Rainbow Bridge Expected to Reopen in Day or Two

A vehicle burns at the Rainbow Bridge in Niagara Falls, New York, Wednesday. (Saleman Alwishah via Reuters/Screenshot)

(Bloomberg News/TNS) — The Canadian mayor of Niagara Falls, Jim Diodati, said the Rainbow Bridge is expected to reopen in a day or two, after a car explosion that killed two people shuttered the busy crossing between Niagara Falls, N.Y. and Niagara Falls, Ontario.

“The damage as we understand it is superficial as far as the bridge is concerned,” Diodati said Thursday in an interview, adding that U.S. authorities will make the decision on when to reopen the bridge. One of the booths on the bridge is damaged, but there are other booths available for travelers to drive through, he said, citing discussions with police officials.

A video of the incident, which took place at about 11:30 a.m. Wednesday, showed the car was moving at a high rate of speed, crashed into the median, cleared an 8-foot fence and exploded, New York Governor Kathy Hochul said at a Wednesday news briefing. She added that there was no sign of terrorism.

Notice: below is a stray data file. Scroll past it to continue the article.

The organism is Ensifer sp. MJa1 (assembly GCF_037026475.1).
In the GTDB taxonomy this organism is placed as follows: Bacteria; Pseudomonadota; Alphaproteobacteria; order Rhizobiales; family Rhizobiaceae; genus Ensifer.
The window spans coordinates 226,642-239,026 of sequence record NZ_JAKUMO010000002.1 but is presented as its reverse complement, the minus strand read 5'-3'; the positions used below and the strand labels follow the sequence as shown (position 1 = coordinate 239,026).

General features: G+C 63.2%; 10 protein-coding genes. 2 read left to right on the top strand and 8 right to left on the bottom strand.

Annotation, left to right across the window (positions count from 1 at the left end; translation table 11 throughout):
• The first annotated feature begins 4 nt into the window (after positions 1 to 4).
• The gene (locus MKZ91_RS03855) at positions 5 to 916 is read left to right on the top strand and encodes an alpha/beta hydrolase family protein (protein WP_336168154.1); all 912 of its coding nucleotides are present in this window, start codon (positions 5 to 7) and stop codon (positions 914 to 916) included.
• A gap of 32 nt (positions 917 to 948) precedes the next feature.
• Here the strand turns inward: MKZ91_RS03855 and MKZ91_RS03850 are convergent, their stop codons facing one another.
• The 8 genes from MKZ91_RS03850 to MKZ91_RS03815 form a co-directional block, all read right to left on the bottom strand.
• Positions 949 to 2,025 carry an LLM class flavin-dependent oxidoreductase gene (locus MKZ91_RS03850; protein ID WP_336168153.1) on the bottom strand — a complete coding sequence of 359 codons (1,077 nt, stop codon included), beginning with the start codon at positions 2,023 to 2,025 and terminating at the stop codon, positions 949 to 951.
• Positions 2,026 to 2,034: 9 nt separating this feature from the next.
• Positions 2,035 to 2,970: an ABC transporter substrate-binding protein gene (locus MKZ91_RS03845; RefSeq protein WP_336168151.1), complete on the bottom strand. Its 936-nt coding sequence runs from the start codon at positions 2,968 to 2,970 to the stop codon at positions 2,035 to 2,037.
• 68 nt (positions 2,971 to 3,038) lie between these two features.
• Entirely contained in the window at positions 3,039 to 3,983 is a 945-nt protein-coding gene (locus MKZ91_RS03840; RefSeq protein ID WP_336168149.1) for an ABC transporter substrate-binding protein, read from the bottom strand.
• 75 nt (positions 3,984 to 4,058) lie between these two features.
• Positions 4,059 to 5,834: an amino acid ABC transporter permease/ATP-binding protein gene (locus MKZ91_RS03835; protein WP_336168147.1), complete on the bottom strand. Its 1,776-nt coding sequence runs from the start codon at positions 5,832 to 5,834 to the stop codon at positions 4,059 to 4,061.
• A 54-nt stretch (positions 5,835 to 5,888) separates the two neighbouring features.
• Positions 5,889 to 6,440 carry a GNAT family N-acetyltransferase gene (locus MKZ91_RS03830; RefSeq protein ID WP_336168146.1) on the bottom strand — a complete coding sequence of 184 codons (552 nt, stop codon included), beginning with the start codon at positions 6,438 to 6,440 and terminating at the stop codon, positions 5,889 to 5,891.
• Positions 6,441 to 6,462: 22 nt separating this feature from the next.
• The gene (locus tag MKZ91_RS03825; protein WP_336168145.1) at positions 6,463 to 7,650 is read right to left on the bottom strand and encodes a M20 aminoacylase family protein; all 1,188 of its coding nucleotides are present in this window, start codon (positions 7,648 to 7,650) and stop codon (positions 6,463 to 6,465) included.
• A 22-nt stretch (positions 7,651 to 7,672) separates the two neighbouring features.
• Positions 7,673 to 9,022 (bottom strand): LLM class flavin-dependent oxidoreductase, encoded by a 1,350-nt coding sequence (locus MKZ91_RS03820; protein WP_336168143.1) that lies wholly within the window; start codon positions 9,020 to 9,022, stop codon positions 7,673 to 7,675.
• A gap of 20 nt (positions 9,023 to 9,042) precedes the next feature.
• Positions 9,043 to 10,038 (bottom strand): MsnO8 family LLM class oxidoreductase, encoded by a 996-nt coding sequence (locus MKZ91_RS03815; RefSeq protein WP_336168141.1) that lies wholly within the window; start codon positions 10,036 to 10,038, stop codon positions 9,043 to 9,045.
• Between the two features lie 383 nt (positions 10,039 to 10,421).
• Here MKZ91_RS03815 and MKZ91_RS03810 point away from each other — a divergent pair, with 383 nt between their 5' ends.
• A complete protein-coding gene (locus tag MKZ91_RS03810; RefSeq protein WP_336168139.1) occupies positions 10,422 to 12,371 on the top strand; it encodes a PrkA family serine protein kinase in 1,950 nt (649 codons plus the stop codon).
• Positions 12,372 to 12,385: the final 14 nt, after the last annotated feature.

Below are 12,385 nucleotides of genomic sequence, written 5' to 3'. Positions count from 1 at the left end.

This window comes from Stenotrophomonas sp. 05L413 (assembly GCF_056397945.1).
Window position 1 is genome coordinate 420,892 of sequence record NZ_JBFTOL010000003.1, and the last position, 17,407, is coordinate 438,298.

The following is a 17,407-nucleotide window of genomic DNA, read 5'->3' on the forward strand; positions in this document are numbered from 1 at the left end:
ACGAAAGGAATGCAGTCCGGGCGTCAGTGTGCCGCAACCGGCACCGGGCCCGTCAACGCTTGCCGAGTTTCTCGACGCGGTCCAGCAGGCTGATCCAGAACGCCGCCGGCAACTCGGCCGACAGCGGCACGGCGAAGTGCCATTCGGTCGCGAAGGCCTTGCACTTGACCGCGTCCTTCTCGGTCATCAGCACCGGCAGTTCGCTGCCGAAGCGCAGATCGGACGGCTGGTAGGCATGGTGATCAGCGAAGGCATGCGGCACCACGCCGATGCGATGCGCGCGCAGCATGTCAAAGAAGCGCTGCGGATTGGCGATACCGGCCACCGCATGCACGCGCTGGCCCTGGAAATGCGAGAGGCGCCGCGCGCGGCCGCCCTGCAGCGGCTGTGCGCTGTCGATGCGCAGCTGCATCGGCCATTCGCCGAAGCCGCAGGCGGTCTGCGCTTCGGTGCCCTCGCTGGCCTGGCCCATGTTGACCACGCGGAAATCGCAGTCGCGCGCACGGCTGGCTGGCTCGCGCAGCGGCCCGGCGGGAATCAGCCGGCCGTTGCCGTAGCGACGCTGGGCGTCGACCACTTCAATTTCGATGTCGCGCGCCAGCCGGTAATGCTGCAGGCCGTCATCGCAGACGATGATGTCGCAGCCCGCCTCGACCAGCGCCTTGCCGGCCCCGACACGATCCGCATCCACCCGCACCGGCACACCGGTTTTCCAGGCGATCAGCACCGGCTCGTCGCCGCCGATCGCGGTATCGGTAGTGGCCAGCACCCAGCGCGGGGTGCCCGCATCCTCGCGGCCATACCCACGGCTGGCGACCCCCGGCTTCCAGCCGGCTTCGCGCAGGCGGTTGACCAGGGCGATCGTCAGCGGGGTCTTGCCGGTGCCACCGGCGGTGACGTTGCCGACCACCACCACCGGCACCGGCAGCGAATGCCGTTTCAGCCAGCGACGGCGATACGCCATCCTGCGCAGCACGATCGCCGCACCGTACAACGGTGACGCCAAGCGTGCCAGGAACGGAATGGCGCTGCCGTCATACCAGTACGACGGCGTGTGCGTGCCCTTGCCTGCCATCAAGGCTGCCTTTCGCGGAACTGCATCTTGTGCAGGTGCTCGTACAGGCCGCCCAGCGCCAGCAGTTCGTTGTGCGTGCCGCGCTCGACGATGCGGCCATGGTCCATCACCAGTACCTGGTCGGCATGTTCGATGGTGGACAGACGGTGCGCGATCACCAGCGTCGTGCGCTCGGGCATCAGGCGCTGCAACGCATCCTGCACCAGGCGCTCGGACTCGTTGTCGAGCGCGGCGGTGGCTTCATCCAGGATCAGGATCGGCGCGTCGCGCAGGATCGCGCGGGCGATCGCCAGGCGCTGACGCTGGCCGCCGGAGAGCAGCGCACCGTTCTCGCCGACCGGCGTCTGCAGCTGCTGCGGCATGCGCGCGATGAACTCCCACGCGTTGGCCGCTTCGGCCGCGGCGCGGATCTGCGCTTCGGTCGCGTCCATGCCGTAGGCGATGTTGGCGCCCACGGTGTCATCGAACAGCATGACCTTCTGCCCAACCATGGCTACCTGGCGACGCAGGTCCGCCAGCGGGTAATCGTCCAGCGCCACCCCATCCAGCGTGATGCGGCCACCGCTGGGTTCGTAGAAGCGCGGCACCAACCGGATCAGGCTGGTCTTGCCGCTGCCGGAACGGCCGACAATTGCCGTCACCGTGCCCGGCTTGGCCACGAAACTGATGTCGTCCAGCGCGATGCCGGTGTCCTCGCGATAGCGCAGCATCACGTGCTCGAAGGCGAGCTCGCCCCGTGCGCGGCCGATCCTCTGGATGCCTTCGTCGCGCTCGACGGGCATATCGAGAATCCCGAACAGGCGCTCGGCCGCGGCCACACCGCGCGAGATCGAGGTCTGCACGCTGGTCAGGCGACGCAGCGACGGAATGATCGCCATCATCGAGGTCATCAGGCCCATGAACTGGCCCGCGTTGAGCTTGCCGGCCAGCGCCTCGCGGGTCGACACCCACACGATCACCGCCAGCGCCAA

About 1.5 million passenger vehicles crossed the Rainbow Bridge in the first 10 months of this year, according to data from the Bridge & Tunnel Operators Association. The busiest bridge in the region is Peace Bridge, which connects Buffalo with Fort Erie, Ontario, and which saw 2.9 million vehicles in the same period.

Billions of dollars in daily trade cross these U.S.-Canada bridges, Diodati said, but he doesn’t expect the financial impact will be significant since they weren’t closed for long and any backlog will be quickly resolved.

The Peace Bridge and two other nearby bridges, the Lewiston-Queenston and the Whirlpool Bridge, reopened Wednesday after a temporary closing earlier in the day.

“It was a health issue and that’s what led to the car going at such an accelerated rate,” Diodati said. He added that officials details of what happened will be confirmed by an autopsy. However, he believes the couple in the car were in their 60s and they were small business owners in the community who had just departed from a casino on the U.S. side of Niagara Falls and were on their way to a concert in Canada.

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